Most of the knowledge I attained during the first year of fellowship came from interacting with patients and learning how to take care of them. As you make your way through the first year, you’ll realize that you are no longer memorizing a list of side effects, but rather explaining to your patients the toxicities that you have actually witnessed. As the initial feelings of being overwhelmed wear off, you will slowly become comfortable with this “new language” of oncology.

As I entered fellowship, I prepared myself for the academic challenge and even cleared my weekends in anticipation of spending most of my time at the hospital. I studied NCCN guidelines and tried to read everything that I thought would prepare me. It was the emotional toll of learning how to be an oncologist, however, that proved to be the most challenging. No matter how hard I searched, I could not find an algorithm that explained how to tell my 21-year-old patient and his family that his cancer had progressed and he was dying. This part of the job did not become easier for me emotionally during the first year. As I learned the natural history of diseases, however, I became more comfortable with these difficult conversations.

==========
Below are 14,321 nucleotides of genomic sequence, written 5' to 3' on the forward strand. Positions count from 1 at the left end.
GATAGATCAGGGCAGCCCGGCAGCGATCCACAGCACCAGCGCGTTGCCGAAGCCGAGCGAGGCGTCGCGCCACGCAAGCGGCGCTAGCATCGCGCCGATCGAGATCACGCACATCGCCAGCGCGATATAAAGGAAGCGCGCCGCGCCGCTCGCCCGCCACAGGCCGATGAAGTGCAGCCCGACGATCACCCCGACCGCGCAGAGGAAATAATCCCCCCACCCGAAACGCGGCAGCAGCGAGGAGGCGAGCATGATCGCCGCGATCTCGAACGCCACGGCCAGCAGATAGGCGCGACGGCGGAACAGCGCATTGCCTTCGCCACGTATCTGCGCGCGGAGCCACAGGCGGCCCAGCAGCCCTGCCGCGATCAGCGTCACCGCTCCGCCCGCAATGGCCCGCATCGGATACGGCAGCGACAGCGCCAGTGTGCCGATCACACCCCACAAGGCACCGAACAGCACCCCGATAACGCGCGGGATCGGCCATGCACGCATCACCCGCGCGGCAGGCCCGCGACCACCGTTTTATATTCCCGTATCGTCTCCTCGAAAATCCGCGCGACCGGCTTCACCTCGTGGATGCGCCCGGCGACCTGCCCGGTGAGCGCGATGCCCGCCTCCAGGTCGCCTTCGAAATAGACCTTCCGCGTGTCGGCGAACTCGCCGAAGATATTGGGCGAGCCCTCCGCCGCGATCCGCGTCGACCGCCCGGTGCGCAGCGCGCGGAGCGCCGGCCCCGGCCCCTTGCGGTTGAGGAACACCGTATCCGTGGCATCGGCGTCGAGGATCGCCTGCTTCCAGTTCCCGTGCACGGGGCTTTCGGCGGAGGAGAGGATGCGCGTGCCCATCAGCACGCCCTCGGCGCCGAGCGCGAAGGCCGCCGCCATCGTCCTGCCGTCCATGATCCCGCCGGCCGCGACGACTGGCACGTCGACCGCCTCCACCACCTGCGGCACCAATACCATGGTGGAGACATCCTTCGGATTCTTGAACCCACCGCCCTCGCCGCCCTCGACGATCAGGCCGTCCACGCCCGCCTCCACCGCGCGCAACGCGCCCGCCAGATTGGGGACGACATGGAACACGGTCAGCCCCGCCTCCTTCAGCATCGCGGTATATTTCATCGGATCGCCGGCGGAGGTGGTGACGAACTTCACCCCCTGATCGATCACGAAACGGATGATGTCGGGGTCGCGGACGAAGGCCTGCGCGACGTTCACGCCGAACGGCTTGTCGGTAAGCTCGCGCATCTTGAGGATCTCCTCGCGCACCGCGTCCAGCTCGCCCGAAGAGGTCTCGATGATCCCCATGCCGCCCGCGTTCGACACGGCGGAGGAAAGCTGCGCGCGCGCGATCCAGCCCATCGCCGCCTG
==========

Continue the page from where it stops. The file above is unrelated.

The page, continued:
What surprised me about these encounters was the fulfillment and great satisfaction I found in supporting my patients through their treatment journey, whether it meant receiving more chemotherapy or making the difficult decision to transition to hospice. I was fascinated by the fact that cancer is the ultimate equalizer—it disregards race, gender, and socioeconomic status, and gives patients the same hopes and fears. As the year progressed, I grew to appreciate that fact that although the victory of remission is obvious, the less obvious victories such as controlling pain or nausea truly impact our patients’ quality of life.